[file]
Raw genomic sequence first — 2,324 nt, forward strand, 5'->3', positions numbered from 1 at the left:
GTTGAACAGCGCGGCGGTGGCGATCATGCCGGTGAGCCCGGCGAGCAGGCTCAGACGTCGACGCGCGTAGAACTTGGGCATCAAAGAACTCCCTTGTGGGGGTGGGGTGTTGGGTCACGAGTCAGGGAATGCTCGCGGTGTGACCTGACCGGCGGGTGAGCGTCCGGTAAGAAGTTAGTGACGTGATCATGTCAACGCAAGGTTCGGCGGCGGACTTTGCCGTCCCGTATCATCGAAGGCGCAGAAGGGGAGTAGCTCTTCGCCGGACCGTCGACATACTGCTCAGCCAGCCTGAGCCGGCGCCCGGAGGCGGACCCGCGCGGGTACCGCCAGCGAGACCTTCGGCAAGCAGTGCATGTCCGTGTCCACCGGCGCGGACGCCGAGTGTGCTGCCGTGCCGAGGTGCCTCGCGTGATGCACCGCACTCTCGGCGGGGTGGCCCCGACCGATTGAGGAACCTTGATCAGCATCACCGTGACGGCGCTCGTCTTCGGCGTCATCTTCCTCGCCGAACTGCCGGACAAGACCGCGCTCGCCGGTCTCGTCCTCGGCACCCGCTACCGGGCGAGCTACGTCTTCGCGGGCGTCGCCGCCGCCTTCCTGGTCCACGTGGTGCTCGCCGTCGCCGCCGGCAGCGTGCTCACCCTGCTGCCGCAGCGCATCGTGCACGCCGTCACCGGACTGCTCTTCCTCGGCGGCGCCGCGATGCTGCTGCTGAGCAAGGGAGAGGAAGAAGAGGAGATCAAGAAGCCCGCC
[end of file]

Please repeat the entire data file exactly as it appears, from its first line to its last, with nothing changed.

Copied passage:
Raw genomic sequence first — 2,324 nt, forward strand, 5'->3', positions numbered from 1 at the left:
GTTGAACAGCGCGGCGGTGGCGATCATGCCGGTGAGCCCGGCGAGCAGGCTCAGACGTCGACGCGCGTAGAACTTGGGCATCAAAGAACTCCCTTGTGGGGGTGGGGTGTTGGGTCACGAGTCAGGGAATGCTCGCGGTGTGACCTGACCGGCGGGTGAGCGTCCGGTAAGAAGTTAGTGACGTGATCATGTCAACGCAAGGTTCGGCGGCGGACTTTGCCGTCCCGTATCATCGAAGGCGCAGAAGGGGAGTAGCTCTTCGCCGGACCGTCGACATACTGCTCAGCCAGCCTGAGCCGGCGCCCGGAGGCGGACCCGCGCGGGTACCGCCAGCGAGACCTTCGGCAAGCAGTGCATGTCCGTGTCCACCGGCGCGGACGCCGAGTGTGCTGCCGTGCCGAGGTGCCTCGCGTGATGCACCGCACTCTCGGCGGGGTGGCCCCGACCGATTGAGGAACCTTGATCAGCATCACCGTGACGGCGCTCGTCTTCGGCGTCATCTTCCTCGCCGAACTGCCGGACAAGACCGCGCTCGCCGGTCTCGTCCTCGGCACCCGCTACCGGGCGAGCTACGTCTTCGCGGGCGTCGCCGCCGCCTTCCTGGTCCACGTGGTGCTCGCCGTCGCCGCCGGCAGCGTGCTCACCCTGCTGCCGCAGCGCATCGTGCACGCCGTCACCGGACTGCTCTTCCTCGGCGGCGCCGCGATGCTGCTGCTGAGCAAGGGAGAGGAAGAAGAGGAGATCAAGAAGCCCGCC